After weeks of anticipation, the winners of the Future of Work in the Midwest paper competition were announced this Tuesday, May 26. The competition was hosted by the Center for Social Solutions during the winter 2020 semester and invited proposals from U-M students about the current state of labor in the Midwest.

“The idea for the contest stemmed from wanting to engage students and researchers in other departments and centers on campus to ultimately help with growing our network of partnerships and solution-driven conversations within the U-M community,” said CSS research associate Julie Arbit, who helped develop the competition as part of the CSS research team.

Proposals were evaluated by a panel of experts over the course of several weeks. Ultimately, Urban Planning and Public Policy student Christopher LeFlore and Public Policy master’s candidate Nick Najor tied for top graduate proposal, while Economics and Cognitive Science major Meiru Chen and Ross School of Business student Katherine Yang won top undergraduate proposal.

The winning proposals covered a wide range of issues related to employment in the Midwest. Leflore, whose proposal addresses the potential impacts of employer-provided transportation in southeast Michigan, was inspired by his own background and identity.

“First and foremost, the Midwest is home. My family moved from the South to Detroit because of work. Now many of the opportunities that were available during my grandfather's time have changed. Despite these changes, we continue to redefine ourselves,” LeFlore reflected.  

“Transportation policy has become my passion because of the diverse upbringing I was fortunate to enjoy. I saw how different my access to opportunity was simply based on one's geographic location. Increasing transportation access allows more people to move not only between different locations, but social classes as well.”

Najor’s proposal similarly focused on southeast Michigan and construction careers in Detroit specifically. His ideas were influenced by his involvement in the Practical Community Learning Project at the Ford School of Public Policy, where he worked with City of Detroit construction outreach manager Renard Richmond to analyze how construction career pathways can improve housing outcomes. Najor was also inspired by his class with Dr. Earl Lewis, which he says deepened his understanding of connections between building trades and the history of racism.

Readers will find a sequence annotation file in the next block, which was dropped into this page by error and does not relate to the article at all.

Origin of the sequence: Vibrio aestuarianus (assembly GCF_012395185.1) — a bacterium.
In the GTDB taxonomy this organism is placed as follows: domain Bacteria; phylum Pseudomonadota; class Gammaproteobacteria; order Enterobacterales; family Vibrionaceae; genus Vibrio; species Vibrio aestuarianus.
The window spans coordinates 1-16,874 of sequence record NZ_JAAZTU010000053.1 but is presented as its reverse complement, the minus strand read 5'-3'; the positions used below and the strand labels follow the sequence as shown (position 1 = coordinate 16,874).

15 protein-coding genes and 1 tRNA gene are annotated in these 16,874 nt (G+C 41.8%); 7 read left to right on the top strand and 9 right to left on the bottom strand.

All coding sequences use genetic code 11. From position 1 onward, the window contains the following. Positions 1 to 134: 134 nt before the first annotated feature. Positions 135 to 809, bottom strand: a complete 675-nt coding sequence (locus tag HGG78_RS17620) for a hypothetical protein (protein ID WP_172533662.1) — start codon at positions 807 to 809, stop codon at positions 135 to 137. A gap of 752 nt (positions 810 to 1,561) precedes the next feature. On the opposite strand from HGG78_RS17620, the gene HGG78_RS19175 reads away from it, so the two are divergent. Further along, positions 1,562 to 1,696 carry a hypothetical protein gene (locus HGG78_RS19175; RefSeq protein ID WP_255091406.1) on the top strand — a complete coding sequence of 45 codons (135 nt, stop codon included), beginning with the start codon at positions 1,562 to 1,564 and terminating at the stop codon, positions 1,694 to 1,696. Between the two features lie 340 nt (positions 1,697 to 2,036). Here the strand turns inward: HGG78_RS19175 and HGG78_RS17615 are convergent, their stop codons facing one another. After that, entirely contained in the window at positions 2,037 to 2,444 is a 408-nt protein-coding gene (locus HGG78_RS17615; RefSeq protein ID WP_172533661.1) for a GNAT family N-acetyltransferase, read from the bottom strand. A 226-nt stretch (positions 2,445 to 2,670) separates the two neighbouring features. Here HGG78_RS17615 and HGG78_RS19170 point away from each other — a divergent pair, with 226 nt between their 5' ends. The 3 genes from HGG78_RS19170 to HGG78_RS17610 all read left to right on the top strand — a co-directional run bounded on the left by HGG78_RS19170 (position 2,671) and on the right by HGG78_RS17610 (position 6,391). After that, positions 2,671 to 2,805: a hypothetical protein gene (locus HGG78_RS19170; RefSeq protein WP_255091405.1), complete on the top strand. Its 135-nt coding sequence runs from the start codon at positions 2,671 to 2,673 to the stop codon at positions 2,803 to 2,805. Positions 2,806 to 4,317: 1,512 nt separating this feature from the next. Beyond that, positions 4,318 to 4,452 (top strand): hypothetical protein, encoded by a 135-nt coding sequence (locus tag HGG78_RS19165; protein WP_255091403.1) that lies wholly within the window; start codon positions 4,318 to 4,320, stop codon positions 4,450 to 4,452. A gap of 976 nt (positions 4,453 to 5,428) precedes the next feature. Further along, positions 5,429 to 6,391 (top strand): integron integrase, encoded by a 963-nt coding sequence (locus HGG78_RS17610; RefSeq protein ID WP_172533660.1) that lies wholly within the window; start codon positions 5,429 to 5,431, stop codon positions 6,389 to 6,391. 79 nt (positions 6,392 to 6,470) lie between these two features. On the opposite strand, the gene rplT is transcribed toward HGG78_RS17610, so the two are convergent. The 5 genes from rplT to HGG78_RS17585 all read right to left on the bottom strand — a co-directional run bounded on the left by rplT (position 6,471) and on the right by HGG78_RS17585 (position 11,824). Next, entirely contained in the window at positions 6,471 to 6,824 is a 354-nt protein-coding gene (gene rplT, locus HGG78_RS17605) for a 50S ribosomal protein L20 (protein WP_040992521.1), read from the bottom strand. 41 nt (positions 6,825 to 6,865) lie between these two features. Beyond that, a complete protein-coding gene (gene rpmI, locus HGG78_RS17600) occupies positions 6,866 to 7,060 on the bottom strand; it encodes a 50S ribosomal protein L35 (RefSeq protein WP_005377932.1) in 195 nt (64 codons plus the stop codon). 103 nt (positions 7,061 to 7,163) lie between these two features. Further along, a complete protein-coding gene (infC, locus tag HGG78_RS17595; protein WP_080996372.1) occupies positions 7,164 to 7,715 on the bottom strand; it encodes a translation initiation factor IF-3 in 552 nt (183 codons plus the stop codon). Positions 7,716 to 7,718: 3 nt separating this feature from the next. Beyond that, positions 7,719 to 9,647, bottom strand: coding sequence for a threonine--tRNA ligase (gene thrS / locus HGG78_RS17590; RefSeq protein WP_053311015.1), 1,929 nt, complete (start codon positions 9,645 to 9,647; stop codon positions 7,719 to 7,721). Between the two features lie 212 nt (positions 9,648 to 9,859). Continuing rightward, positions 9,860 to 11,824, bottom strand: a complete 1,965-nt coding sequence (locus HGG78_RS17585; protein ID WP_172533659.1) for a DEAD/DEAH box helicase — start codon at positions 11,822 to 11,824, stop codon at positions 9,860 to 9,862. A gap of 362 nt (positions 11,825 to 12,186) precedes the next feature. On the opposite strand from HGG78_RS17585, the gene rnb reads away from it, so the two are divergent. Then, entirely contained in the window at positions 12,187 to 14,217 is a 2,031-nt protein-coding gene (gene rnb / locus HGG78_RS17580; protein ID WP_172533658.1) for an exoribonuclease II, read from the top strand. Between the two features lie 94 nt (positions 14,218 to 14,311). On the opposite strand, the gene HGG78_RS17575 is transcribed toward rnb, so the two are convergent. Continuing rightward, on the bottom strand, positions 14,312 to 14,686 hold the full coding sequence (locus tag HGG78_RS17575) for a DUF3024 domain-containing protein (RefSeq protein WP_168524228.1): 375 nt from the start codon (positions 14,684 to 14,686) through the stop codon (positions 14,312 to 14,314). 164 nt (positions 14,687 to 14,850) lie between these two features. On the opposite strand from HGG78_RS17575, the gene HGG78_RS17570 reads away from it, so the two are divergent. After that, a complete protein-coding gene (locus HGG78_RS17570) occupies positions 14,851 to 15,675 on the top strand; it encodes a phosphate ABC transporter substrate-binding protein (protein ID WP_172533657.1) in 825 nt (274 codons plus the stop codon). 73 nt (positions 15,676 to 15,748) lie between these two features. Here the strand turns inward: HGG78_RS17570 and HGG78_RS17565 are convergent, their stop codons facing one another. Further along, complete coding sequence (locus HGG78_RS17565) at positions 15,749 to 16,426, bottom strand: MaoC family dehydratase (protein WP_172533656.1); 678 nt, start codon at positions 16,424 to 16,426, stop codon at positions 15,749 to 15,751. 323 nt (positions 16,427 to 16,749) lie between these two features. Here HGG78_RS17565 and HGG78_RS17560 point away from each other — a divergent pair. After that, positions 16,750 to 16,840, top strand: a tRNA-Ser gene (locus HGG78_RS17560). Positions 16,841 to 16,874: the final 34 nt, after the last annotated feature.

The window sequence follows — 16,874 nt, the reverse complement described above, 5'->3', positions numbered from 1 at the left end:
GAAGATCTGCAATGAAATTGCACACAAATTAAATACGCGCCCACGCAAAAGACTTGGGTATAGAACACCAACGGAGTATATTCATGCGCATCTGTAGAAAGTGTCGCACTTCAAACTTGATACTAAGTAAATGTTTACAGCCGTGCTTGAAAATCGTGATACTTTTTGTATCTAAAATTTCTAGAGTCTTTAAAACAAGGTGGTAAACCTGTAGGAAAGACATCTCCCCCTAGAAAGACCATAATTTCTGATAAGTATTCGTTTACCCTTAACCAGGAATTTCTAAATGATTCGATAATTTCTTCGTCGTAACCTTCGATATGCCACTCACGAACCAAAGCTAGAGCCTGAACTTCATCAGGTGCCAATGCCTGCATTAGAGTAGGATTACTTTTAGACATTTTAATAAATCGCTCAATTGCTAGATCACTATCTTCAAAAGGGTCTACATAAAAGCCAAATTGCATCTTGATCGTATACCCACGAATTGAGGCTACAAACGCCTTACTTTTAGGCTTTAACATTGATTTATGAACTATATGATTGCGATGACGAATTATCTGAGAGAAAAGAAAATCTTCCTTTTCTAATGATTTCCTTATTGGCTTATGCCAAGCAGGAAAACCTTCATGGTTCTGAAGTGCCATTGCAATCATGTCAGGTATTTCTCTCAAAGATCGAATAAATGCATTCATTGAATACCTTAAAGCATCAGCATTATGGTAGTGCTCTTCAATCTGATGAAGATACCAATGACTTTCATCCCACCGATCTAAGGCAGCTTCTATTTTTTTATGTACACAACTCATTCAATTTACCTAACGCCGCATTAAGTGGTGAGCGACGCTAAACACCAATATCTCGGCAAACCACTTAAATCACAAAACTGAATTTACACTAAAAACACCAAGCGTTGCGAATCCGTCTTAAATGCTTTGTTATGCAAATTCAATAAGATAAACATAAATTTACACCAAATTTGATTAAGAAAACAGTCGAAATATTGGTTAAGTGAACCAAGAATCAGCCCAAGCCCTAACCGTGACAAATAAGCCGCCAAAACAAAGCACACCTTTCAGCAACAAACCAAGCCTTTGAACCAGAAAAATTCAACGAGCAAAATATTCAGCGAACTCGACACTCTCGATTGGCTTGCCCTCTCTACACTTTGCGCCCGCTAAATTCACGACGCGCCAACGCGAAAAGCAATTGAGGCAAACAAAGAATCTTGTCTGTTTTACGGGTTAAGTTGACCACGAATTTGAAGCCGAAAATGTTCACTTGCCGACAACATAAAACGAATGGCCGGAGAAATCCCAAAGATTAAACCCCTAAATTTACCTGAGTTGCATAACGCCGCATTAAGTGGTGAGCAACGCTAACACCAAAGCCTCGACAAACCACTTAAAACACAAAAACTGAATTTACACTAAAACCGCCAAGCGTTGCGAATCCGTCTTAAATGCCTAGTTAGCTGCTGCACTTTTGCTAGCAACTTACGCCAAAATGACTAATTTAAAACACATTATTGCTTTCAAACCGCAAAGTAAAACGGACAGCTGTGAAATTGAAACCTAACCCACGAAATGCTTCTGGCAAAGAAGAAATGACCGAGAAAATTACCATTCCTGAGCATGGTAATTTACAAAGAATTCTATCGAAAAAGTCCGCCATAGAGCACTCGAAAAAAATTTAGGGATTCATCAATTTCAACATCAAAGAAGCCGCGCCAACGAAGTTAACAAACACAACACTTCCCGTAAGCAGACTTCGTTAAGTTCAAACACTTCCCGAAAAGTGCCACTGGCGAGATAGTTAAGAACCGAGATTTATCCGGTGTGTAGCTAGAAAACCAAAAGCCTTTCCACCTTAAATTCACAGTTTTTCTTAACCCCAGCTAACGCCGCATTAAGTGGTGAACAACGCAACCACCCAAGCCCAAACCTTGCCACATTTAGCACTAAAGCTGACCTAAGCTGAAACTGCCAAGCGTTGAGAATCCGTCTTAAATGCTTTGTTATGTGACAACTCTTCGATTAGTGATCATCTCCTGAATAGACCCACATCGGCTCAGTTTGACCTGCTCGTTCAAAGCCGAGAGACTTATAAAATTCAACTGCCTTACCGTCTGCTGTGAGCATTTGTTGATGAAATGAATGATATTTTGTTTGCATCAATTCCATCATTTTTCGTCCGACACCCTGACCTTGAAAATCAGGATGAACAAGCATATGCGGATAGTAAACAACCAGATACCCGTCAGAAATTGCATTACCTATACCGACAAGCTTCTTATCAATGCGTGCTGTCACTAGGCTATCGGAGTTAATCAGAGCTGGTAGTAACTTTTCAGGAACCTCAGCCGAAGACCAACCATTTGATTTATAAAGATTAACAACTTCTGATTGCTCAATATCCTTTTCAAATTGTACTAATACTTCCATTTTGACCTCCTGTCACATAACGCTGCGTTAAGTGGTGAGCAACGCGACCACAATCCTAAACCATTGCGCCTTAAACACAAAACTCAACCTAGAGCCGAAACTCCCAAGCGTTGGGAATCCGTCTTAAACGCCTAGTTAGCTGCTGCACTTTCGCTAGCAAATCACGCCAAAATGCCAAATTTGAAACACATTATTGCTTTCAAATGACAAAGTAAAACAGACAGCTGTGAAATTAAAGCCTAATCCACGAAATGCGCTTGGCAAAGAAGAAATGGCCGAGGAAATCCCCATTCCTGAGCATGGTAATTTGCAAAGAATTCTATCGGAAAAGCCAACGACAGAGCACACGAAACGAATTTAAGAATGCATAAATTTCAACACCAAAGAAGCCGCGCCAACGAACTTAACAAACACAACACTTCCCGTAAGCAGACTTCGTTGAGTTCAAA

“Because large-scale construction is so often dependent on government intervention and public contracting, it offers a policy lever to increase racial equity,” Najor said.

Chen and Yang also drew inspiration from their coursework when crafting their proposal “The Four E’s in Empowering the Future of Work in the Midwest,” which takes an in-depth look at the combined effects of educational innovation, employers, and public policy. Their interest in the topic stemmed from theU-M School of Information class about “Opportunity in the Age of Intelligent Machines,” taught by Dr. Walt Borland.  

 “One general idea I got from this class is that there is a sea of nonexistent professions that are yet beyond our wildest imaginations. So I think I’ve had an itching almost, to find out some clues to the transition process. What will extinguish, stay or come into being? I guess that’s the question I hoped I’d be clearer about after writing this paper,” Chen explained.

 After reflecting on their classwork and having conversations with their class instructors, Chen and Yang pieced together many interconnected factors related to the future of work in the Midwest.

“Although rather abstract and theoretical in application, one of the most exciting moments was coming up with our ‘4 E’s’ equation,” Yang said. “Having grown up in Michigan, one thing I always found interesting was the variety of industries that play a prominent role in the Midwest. I think an interesting experience in writing this paper was not only going in-depth into specific industries, but also finding commonalities between the labor forces of each.”

Overall, the winning proposals did a thorough job of addressing key issues regarding the future of work in the Midwest and offered many unique solutions. By sparking discussion on these critical topics, the winners advocated for the importance of having the future of work be a part of national conversations.

“The future of work is a huge uncertainty with widespread impacts. Discussing this topic is important because it addresses the question of what to do when change occurs. As the world is constantly changing, and some might argue at an exponentially increasing speed due to technology, naturally it is embracing uncertainty and actively trying to create solutions that will help best prepare us for the inevitable shift,” Yang stated.

The winners also recognized the intersection of the future of work with other other key social issues of diversity and equity.

“We have a segregated society, where certain people have opportunities in abundance, and others do not. Our society is changing rapidly, and whether our future will be more or less equitable is still in question. We have the potential as a society to make sure everyone is provided for, and that everyone can have dignity in their work, and the ability to pursue their passions,” LeFlore said.

Going forward, the center is excited to continue in its mission of finding human-centric solutions related to the future of work and hopes to host similar competitions for its other initiatives in the future.